Welcome to the 2018 Mont Pelerin Society General Meeting!
Gran Canaria (Spain)
September 30 – October 6, 2018
Competition, Discovery, and the Pursuit of Happiness
We are very pleased that you will be joining us. This event taps into the symbolism, history and location of the Canary Islands, Columbus's last port-of-call in the known world of Europe and a free port for centuries thereafter. The Canary Islands provide an evocative setting to address modern issues, such as competition, separatist movements, cryptocurrencies, overlapping jurisdictions, and the free movement of people, goods, and capital. Our aim is to contribute to making classical liberal philosophy relevant to contemporary concerns. We encourage all comers—speakers, participants, and guests—to think beyond what we already know, and to engage in an adventure of discovery.
While fewer and fewer tyrannies remain standing, many societies with outward expressions of liberty suffer from a “regulated, mild and peaceful servitude” that hampers, suppresses, undermines, smothers and dazes people, restricting a person´s ability to take advantage of opportunities and thrive in life. We see great threats to competition often coming from the freest states, as they try to limit the movement of people, trade, and capital. It is not socialist central planners but majoritarian democracies that approve suffocating taxes and paralyzing regulations before the undaunted gaze of an apathetic population. Likewise, the proliferation of "wars" (poverty, drugs, discrimination, terrorism, greed, financial crises, etc.) have become an excuse for the government to spy on its citizens, regulate their activities, build more bureaucracies, and shepherd us for our own good.
At the same time, entrepreneurial applications of new technologies are opening novel, often disruptive opportunities around the globe for competition, freedom from government coercion, and a higher quality of life: personalization of health delivery, longer lifespan, digital currencies, custom-made education, enhanced reality, and shared economies. As people have more choices, they are increasingly concerned with ethical dilemmas and how to live a life of meaning. This offers us an opportunity to move beyond our known world and widen our exploration of liberty, to attract new generations of liberal scholars, and address Hayek's challenge of framing a comprehensive philosophy of freedom.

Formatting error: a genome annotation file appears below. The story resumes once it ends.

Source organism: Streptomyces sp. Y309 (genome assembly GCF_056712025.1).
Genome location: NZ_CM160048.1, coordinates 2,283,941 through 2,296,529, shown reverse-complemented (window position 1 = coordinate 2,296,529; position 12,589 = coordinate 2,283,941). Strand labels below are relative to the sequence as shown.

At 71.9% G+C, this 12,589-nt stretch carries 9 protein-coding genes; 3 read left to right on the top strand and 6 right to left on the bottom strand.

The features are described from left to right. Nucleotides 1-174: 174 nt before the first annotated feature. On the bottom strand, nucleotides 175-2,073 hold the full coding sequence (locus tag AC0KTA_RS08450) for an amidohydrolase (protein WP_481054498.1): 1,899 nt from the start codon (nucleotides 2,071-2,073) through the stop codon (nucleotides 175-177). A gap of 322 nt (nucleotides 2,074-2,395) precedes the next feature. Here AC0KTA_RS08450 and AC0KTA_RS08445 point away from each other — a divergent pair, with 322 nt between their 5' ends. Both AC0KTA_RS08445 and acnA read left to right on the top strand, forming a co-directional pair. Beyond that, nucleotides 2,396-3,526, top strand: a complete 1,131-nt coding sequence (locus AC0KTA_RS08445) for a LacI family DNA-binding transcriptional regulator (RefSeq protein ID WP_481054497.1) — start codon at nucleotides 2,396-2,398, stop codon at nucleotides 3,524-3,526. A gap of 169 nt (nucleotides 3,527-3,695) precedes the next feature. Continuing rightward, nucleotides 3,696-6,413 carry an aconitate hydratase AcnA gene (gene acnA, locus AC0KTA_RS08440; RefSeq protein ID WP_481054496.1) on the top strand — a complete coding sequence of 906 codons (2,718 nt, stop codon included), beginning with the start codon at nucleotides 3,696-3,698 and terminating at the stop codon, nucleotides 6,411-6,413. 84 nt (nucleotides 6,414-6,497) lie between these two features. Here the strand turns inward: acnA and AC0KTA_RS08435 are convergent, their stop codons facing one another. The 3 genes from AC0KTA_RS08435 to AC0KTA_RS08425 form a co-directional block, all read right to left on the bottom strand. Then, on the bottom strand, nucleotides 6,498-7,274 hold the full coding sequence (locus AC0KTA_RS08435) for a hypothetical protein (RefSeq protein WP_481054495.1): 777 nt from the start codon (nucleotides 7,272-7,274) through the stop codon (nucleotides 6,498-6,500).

Gabriel Calzada Álvarez
Chair of the Organizing Committee
Short talks to showcase new and exciting ideas that we don’t usually grapple within the classical liberal world
Hayek Essay Contest Session
Get to know the upcoming generation of classical liberal scholars, as the winners of the Hayek Essay Contest present their papers.
Meet the author
An opportunity for participants to exchange ideas with authors of influential books to deepen points of view on both sides.
The Landmark Paper Series are small group discussions in the spirit of the late MPS Member and Philanthropist Pierre Goodrich, who saw learning as an ongoing process of discovery and believed a free society requires a dialogue on great ideas of civilization.
A facilitated session in which academics get together with their peers to break through an intellectual bottleneck, perhaps on an aspect of writing a paper or dissertation, on applying new perspectives to clarify an idea, or digging deep into questions with elusive answers.
Just off the coast of Morocco, 775 miles (1,250 km) southwest of Europe, the Canary Islands are located on the outermost border of Spain.
Because of its unique geographic position, the history of Gran Canaria and the Canary Islands is interwoven with the history of Africa, Europe and the Americas.
The Canary Islands were conquered by the Kingdom of Castile in 1495 after almost a century of fierce resistance by the natives, believed to be descendants of Berber tribes who colonized the islands around 500 B.C.
After Christopher Columbus launched his first voyage from the Canary Islands, Gran Canaria became the port-of-call for Spanish ships to refit and board provisions before sailing to the Americas. Crops brought back from the “New World” were first grown in the Canary Islands before their introduction to Europe. For example, products such as sugar cane drove the island’s economy for many years.
Canary Islanders actively participated in the settlement and development of the Spanish Americas, especially the Antilles and Venezuela. Eventually, they emigrated further north and settled in what is currently known as the state of Louisiana (USA) during the 18th century.
Today, the Canary Islands continue to drive economic activity in tourism. The archipelago, with seven main islands (and many more little ones), is one of Europe’s top vacation destinations as well as attracting tourists from around the world.
On the island of Gran Canaria, you will find it all: year-round mild weather, gorgeous views, sunny beaches, lush forests, hiking trails, sailing adventures, and endless opportunities to shop.